Sunday we go to check out the Rockabilly Brunch at the Dominion on Queen. It’s afternoon by the time we get out the door and we’d already had a late breakfast but we thought we’d partake in rockabilly sans food. The temperature is dropping but the sun is out, and it’s a fun walk I hadn’t done before.
Later, we're sitting there chatting and admiring the pretty and slightly dive-y (in a good way) joint and enjoying the music, when Ceri points out an old soul that has stopped at the window in the street behind the band and is staring in, mouth open, as if she's never seen anything so bizarre as four musicians standing in a window playing rockabilly.
She stands there agape, then stomps over to a different window and stares in some more. She's got the hood from a hoody underneath her coat pulled over her head. Her face in the corner of the window, mouth only closing long enough to take a drag of her cigarette and release the smoke in a frigid cloud that hangs sluggish around her head.
I wonder what's got her so taken with the Sunday afternoon happenings in the bar. She looks like she's probably a neighbourhood resident, and certainly music is a regular event at this spot; not as bizarre as it reflects on her face.
Okay, she's not in possession of all her faculties, but I still wonder what's captured her attention so. I think maybe she's remembering a past life, in which she’d frequent a place like this – maybe even the Dominion on Queen – and enjoyed music in the company of a circle of other locals. Or maybe she was even a singer once. Or fancied a young bloke like that singer in the rockabilly band.
Maybe she would come here on a Sunday afternoon, a warm place to go on a cold day.
I'm imagining all this and writing the moment down and when I look up she's gone. And I think, whatever the story, I like the idea of residents old and new being so much a part of their community’s fabric that they are in tune with every nuance; take interest in every whisker of activity. I think that it’s most likely that old lady was just participating in Rockabilly Brunch like the rest of us.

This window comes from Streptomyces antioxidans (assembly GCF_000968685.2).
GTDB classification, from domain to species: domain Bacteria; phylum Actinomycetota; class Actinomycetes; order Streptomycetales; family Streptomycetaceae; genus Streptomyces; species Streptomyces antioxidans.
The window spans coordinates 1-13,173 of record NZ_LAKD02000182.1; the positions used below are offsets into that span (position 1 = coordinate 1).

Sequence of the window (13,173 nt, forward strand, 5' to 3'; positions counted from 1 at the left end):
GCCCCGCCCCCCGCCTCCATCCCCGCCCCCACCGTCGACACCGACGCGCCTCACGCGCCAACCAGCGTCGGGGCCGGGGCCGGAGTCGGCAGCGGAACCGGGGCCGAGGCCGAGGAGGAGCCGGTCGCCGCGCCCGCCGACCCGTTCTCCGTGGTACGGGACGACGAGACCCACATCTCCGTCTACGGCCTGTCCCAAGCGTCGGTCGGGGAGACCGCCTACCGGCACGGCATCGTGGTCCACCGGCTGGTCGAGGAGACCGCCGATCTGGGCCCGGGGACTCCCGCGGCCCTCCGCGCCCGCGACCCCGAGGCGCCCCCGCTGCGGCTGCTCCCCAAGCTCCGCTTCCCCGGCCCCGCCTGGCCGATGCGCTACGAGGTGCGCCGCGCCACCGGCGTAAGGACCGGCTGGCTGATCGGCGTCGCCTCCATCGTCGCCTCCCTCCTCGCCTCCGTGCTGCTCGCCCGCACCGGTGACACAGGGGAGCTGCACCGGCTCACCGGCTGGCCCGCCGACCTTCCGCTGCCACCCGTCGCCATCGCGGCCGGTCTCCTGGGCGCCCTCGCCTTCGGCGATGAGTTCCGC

Community – in all corners of a city – beautiful thing number eighty-seven.
As I've done for the past ten years or so, I spent this past Canada Day long weekend up on the Manitoulin Island with my family. Spending this time together at my father's cottage has become a tradition for us, and every year we look forward to the events the tiny community of South Baymouth puts together: the parade, the community fish fry, the silent auction of donated items to benefit of the local museum, and the fireworks at the mouth of South Bay, begun just as the last ferry of the day departs for Tobermory.
I have experienced Canada Day celebrations in the large city in which I live, and it’s wonderful; particularly down in the Harbourfront where I live. There is action and music and tall ships and people sporting red and white everywhere you look. And back home we used to love to experience the magnificent international fireworks display over the small span of river between Windsor (Canada) and Detroit (USA), celebrating both our countries' birthdays.
But nothing makes us feel prouder and luckier to live where we do than the community festivities in a corner of that island where my father’s family settled generations before us. Small is beautiful. And with our family around us, we’ve got everything we need.